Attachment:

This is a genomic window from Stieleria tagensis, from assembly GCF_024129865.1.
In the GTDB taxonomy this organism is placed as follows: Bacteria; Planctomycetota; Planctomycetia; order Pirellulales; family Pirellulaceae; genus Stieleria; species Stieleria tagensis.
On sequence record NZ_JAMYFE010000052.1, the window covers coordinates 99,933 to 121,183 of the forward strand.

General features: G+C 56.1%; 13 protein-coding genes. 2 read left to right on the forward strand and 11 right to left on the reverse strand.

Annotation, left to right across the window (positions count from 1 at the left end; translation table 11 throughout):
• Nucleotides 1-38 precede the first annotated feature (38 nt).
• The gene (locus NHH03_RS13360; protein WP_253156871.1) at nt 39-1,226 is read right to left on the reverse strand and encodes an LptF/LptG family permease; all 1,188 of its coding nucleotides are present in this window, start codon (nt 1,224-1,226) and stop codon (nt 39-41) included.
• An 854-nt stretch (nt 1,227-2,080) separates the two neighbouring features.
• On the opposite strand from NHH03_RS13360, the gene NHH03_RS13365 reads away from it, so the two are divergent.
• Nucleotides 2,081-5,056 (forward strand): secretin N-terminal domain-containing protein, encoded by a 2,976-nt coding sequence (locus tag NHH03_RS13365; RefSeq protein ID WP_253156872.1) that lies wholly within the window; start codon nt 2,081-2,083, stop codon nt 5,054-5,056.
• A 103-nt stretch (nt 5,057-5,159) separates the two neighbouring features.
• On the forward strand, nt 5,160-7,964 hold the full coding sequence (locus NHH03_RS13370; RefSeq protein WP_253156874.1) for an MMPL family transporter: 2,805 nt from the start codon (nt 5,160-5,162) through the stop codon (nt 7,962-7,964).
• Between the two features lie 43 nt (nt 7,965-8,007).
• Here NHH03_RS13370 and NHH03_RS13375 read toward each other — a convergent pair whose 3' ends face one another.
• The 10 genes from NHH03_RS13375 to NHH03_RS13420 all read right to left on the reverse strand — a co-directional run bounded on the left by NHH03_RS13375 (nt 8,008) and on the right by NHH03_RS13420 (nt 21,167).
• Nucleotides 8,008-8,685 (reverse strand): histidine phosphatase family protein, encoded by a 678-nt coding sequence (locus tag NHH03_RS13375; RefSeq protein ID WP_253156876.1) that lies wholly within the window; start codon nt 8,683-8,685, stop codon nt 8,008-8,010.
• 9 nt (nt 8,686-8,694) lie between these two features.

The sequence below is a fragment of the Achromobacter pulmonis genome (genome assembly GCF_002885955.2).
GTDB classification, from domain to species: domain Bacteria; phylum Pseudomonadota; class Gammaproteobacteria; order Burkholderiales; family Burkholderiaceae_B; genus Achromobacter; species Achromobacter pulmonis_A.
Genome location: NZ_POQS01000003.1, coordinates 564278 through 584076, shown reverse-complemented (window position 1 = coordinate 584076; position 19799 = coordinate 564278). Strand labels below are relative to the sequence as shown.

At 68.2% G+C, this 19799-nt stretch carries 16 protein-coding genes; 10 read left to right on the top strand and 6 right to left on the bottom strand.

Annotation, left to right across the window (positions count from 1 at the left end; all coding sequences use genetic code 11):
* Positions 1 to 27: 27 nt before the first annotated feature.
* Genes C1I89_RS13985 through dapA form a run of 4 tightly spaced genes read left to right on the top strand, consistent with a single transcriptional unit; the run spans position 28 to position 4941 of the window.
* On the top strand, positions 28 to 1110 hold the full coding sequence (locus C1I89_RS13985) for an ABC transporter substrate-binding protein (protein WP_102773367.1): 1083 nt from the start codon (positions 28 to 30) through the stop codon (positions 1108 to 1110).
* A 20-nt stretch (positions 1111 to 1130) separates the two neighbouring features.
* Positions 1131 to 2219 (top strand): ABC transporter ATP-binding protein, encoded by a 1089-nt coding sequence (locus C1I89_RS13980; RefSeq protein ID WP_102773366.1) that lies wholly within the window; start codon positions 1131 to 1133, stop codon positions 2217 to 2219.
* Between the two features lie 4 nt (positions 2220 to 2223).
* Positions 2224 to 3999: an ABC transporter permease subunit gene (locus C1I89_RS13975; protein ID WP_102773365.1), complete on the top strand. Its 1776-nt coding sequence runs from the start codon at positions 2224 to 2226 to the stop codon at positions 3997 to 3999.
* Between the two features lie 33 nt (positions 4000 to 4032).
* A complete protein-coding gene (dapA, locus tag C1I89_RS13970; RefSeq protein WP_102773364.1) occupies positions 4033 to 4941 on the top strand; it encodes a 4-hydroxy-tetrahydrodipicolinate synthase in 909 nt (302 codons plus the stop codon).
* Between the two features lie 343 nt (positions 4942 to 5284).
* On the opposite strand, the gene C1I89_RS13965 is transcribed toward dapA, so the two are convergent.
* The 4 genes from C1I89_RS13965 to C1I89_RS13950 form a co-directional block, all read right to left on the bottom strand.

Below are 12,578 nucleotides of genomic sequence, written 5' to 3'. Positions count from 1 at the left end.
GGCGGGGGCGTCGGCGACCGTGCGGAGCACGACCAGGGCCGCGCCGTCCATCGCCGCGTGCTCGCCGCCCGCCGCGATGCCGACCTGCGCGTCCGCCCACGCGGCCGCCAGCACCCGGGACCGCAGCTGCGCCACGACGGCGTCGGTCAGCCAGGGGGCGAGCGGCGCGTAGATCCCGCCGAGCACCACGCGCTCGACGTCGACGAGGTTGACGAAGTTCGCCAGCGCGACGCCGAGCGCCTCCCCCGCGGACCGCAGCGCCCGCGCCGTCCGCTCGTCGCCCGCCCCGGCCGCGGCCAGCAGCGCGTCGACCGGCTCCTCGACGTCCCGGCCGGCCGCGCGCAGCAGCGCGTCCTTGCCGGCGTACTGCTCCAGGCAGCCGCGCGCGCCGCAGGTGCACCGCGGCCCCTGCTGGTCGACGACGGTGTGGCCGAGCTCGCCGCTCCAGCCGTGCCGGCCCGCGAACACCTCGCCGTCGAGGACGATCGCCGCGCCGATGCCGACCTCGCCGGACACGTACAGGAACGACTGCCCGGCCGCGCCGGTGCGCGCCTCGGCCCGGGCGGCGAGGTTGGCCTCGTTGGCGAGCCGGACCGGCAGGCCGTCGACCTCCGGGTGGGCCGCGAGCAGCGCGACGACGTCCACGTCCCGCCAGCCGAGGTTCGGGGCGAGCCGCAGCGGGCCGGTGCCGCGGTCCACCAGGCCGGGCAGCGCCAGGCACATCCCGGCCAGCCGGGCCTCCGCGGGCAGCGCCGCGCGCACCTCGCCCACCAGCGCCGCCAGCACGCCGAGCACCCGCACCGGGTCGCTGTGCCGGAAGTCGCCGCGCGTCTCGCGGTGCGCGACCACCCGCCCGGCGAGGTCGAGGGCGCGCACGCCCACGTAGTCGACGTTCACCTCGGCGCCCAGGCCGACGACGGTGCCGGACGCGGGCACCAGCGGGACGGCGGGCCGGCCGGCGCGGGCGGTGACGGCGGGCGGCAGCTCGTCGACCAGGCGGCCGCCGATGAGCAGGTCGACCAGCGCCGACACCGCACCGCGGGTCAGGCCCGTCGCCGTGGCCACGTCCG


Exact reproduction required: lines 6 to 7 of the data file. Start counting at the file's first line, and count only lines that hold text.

• Nucleotides 1-38 precede the first annotated feature (38 nt).
• The gene (locus NHH03_RS13360; protein WP_253156871.1) at nt 39-1,226 is read right to left on the reverse strand and encodes an LptF/LptG family permease; all 1,188 of its coding nucleotides are present in this window, start codon (nt 1,224-1,226) and stop codon (nt 39-41) included.